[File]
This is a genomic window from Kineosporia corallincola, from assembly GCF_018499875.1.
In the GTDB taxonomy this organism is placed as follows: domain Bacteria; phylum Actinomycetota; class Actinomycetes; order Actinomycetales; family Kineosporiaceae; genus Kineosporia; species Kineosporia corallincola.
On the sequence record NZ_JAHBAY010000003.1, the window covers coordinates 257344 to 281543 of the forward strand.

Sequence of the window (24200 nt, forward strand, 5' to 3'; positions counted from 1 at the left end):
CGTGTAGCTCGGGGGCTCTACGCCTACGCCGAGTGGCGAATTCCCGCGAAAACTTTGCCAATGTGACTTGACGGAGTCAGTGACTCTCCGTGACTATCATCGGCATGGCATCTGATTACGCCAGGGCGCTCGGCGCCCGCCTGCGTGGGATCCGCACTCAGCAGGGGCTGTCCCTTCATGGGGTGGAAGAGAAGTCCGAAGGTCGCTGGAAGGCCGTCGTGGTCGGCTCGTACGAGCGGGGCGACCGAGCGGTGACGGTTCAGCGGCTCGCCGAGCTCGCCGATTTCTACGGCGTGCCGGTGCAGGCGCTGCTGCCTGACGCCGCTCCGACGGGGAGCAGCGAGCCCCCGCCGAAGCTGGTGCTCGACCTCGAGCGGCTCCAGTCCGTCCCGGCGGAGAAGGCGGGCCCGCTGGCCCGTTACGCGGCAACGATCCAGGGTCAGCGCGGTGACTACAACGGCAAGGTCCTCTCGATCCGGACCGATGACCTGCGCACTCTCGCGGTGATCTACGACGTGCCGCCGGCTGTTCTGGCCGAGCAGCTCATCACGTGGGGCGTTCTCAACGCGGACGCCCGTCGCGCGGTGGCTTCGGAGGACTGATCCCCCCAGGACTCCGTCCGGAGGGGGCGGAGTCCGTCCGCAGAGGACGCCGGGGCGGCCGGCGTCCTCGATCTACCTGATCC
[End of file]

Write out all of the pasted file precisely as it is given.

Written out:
This is a genomic window from Kineosporia corallincola, from assembly GCF_018499875.1.
In the GTDB taxonomy this organism is placed as follows: domain Bacteria; phylum Actinomycetota; class Actinomycetes; order Actinomycetales; family Kineosporiaceae; genus Kineosporia; species Kineosporia corallincola.
On the sequence record NZ_JAHBAY010000003.1, the window covers coordinates 257344 to 281543 of the forward strand.

Sequence of the window (24200 nt, forward strand, 5' to 3'; positions counted from 1 at the left end):
CGTGTAGCTCGGGGGCTCTACGCCTACGCCGAGTGGCGAATTCCCGCGAAAACTTTGCCAATGTGACTTGACGGAGTCAGTGACTCTCCGTGACTATCATCGGCATGGCATCTGATTACGCCAGGGCGCTCGGCGCCCGCCTGCGTGGGATCCGCACTCAGCAGGGGCTGTCCCTTCATGGGGTGGAAGAGAAGTCCGAAGGTCGCTGGAAGGCCGTCGTGGTCGGCTCGTACGAGCGGGGCGACCGAGCGGTGACGGTTCAGCGGCTCGCCGAGCTCGCCGATTTCTACGGCGTGCCGGTGCAGGCGCTGCTGCCTGACGCCGCTCCGACGGGGAGCAGCGAGCCCCCGCCGAAGCTGGTGCTCGACCTCGAGCGGCTCCAGTCCGTCCCGGCGGAGAAGGCGGGCCCGCTGGCCCGTTACGCGGCAACGATCCAGGGTCAGCGCGGTGACTACAACGGCAAGGTCCTCTCGATCCGGACCGATGACCTGCGCACTCTCGCGGTGATCTACGACGTGCCGCCGGCTGTTCTGGCCGAGCAGCTCATCACGTGGGGCGTTCTCAACGCGGACGCCCGTCGCGCGGTGGCTTCGGAGGACTGATCCCCCCAGGACTCCGTCCGGAGGGGGCGGAGTCCGTCCGCAGAGGACGCCGGGGCGGCCGGCGTCCTCGATCTACCTGATCC